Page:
The vast lands of Arafat, the circumambulation around Kaaba, the humongous swarms of humanity at Rami Jamrat, the long, very long queues outside the washrooms at the tent city Mina!
The list of memorable moments from our last year’s Hajj is endless.
No one in his wildest of the nightmares had dreamed Hajj 2020, would be so contrastingly different.
Can’t imagine Arafat Mina, Kaaba without those swarms of humanity.
Unfortunately no one has an idea about when the Hajj as we know it , would be back on the track or if there are more surprises waiting for us?
We did our Hajj last year.
How can anyone describe this most amazing and lifetime of an experience?
Makkah, Mina, Muzdalifah, Arafat, Jamarat ! Just these names thrill me no end.
Walking around Jamrat at a snail’s pace and looking around at the crowds reminds you of the last day of judgement. The toughest part, during hajj is Rami Jamraat, Stoning the devil, metaphorically and literally, as you are on the cusp of finishing your hajj, doing tawaf e idhafa and Saee. You realize the definition of True Tough while walking to, inside and outside of Jamrat. Does Allah want to tell us through this hardship, how difficult it is to stone the devil that has made dwelling in our heart.
Mina is an experience that teaches you how to live in a commune in a big tent with hundred others jostling for space, kind of basic fundamental lessons in patience; of surviving in trying circumstances. It also teaches you a lesson in mutual dependence; you just can’t afford to be isolated, compelling you to be humble and human.
Pilgrims are not supposed to complain about the problems faced during the holy hajj as these are the difficulties the pilgrim faces in the way of the Creator. But when the problem is man-made, and is within the realm of being rectified, then things need to get corrected. This once in a lifetime much awaited experience and for which we spend a fortune can surely be made comparatively more comfortable.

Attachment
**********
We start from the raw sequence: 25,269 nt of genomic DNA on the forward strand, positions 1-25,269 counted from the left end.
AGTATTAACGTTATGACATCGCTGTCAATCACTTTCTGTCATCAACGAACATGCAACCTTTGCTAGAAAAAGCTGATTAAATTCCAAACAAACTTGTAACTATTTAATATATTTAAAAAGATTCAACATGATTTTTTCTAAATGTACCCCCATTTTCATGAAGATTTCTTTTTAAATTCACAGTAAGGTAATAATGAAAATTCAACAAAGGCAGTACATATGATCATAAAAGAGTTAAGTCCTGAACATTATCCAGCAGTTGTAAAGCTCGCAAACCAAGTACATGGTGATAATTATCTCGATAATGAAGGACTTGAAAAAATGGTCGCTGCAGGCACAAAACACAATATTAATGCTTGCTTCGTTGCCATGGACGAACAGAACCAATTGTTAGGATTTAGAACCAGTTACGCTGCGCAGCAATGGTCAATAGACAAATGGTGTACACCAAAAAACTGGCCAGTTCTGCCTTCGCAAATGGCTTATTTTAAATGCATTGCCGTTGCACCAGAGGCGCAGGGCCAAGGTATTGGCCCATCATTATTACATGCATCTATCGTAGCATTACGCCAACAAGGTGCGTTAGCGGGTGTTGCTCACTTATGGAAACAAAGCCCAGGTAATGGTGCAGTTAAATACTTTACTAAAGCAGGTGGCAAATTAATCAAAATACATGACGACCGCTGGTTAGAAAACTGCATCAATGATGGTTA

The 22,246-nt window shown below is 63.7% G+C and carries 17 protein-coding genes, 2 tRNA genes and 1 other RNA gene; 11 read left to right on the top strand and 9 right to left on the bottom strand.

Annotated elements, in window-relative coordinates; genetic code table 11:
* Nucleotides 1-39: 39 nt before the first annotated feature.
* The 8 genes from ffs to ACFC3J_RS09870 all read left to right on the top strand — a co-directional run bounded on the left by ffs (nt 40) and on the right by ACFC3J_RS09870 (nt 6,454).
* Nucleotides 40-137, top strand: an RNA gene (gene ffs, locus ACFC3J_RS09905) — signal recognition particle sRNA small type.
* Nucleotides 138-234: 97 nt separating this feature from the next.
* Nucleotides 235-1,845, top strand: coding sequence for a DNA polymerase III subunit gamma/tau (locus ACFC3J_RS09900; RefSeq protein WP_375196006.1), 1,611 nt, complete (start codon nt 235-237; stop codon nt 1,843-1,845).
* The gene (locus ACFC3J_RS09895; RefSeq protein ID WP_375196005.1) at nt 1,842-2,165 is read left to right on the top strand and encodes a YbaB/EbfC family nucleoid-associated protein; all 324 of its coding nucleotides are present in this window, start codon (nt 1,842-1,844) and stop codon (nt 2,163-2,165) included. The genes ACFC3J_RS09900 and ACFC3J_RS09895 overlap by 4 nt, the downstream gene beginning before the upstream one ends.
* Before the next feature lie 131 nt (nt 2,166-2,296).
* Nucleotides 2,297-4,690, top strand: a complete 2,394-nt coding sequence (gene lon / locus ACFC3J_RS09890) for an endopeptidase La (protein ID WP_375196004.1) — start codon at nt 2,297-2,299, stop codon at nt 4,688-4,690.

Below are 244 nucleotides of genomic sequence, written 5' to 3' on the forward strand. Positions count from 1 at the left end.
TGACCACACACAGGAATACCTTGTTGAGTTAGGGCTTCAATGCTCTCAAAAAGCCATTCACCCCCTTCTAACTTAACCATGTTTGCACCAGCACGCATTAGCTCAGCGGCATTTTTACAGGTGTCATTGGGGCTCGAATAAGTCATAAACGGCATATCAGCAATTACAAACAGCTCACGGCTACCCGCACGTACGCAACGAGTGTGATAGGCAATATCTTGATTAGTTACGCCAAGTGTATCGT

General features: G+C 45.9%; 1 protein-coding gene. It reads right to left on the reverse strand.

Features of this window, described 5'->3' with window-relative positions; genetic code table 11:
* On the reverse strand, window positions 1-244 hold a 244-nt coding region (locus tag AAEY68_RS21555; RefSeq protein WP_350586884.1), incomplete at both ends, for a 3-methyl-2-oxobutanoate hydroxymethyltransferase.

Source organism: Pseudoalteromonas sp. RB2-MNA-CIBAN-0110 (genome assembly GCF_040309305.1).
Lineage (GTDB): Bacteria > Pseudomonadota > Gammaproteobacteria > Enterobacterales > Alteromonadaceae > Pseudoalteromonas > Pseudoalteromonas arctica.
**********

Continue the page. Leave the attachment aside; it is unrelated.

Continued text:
Arafat had huge rains this year and everyone was ecstatic; a sign of divine acceptance, they said. Hope it ‘s true.
Some tents were mostly washed out and leaked nonstop, but some luxury ones were not so fortunate.
Providing each pilgrim with basic minimum comfort plus facilities, irrespective of his region or wealth; yes, Arafat the place for our final judgement, deserves that.
Remember that historic message of equality of all human beings, ending discrimination of every kind, was sent from here, by the last Prophet Muhomamd PBUH?
The number of people you see around is dizzying to say the least. Swarms of people are marching towards their destination quite animatedly and the excitement is infectious. These multitudes can make a fascinating study in some unique respects.
The African crowds are prominent, you can see them in their colorful robes chanting Talbiya loudly, black women with their long big skirts are unmissable. The Iranians are remarkable in their loose long sleeved shirts, pants and a long chador with a hood thrown over the heads. The next crowd that catches your eye is from Malaysia/ Indonesia. Menwomen dressed in similar prints marching together without ever breaking the line.